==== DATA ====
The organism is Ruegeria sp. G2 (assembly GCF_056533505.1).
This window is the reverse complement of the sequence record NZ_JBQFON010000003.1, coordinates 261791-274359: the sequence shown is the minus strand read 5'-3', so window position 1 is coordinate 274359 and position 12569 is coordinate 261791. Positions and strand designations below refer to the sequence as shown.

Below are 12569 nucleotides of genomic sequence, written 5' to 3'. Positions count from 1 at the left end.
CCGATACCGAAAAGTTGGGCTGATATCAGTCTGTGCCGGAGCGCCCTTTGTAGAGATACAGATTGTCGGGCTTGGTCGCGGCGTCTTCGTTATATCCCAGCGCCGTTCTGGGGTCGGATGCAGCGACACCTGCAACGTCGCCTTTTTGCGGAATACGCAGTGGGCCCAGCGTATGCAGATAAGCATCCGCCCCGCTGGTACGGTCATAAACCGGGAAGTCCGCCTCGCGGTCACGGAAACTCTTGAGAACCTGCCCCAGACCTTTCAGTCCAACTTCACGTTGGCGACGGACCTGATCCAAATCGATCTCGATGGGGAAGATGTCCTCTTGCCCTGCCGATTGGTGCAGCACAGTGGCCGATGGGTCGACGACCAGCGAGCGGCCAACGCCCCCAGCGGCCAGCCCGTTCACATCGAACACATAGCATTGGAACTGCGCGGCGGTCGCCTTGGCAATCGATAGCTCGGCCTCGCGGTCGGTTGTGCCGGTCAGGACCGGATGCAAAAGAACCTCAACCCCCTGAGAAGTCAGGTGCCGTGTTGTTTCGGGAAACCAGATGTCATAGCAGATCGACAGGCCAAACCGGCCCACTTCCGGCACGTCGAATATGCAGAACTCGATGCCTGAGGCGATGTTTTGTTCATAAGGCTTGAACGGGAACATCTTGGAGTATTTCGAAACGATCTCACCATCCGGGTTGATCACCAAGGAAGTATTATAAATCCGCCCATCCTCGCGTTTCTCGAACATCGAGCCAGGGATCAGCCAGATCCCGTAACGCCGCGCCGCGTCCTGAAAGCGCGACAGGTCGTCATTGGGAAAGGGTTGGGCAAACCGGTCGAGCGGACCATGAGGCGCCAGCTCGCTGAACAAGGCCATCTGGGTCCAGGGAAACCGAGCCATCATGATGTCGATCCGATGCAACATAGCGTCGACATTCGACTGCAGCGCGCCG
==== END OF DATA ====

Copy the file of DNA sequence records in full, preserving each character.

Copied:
The organism is Ruegeria sp. G2 (assembly GCF_056533505.1).
This window is the reverse complement of the sequence record NZ_JBQFON010000003.1, coordinates 261791-274359: the sequence shown is the minus strand read 5'-3', so window position 1 is coordinate 274359 and position 12569 is coordinate 261791. Positions and strand designations below refer to the sequence as shown.

Below are 12569 nucleotides of genomic sequence, written 5' to 3'. Positions count from 1 at the left end.
CCGATACCGAAAAGTTGGGCTGATATCAGTCTGTGCCGGAGCGCCCTTTGTAGAGATACAGATTGTCGGGCTTGGTCGCGGCGTCTTCGTTATATCCCAGCGCCGTTCTGGGGTCGGATGCAGCGACACCTGCAACGTCGCCTTTTTGCGGAATACGCAGTGGGCCCAGCGTATGCAGATAAGCATCCGCCCCGCTGGTACGGTCATAAACCGGGAAGTCCGCCTCGCGGTCACGGAAACTCTTGAGAACCTGCCCCAGACCTTTCAGTCCAACTTCACGTTGGCGACGGACCTGATCCAAATCGATCTCGATGGGGAAGATGTCCTCTTGCCCTGCCGATTGGTGCAGCACAGTGGCCGATGGGTCGACGACCAGCGAGCGGCCAACGCCCCCAGCGGCCAGCCCGTTCACATCGAACACATAGCATTGGAACTGCGCGGCGGTCGCCTTGGCAATCGATAGCTCGGCCTCGCGGTCGGTTGTGCCGGTCAGGACCGGATGCAAAAGAACCTCAACCCCCTGAGAAGTCAGGTGCCGTGTTGTTTCGGGAAACCAGATGTCATAGCAGATCGACAGGCCAAACCGGCCCACTTCCGGCACGTCGAATATGCAGAACTCGATGCCTGAGGCGATGTTTTGTTCATAAGGCTTGAACGGGAACATCTTGGAGTATTTCGAAACGATCTCACCATCCGGGTTGATCACCAAGGAAGTATTATAAATCCGCCCATCCTCGCGTTTCTCGAACATCGAGCCAGGGATCAGCCAGATCCCGTAACGCCGCGCCGCGTCCTGAAAGCGCGACAGGTCGTCATTGGGAAAGGGTTGGGCAAACCGGTCGAGCGGACCATGAGGCGCCAGCTCGCTGAACAAGGCCATCTGGGTCCAGGGAAACCGAGCCATCATGATGTCGATCCGATGCAACATAGCGTCGACATTCGACTGCAGCGCGCCG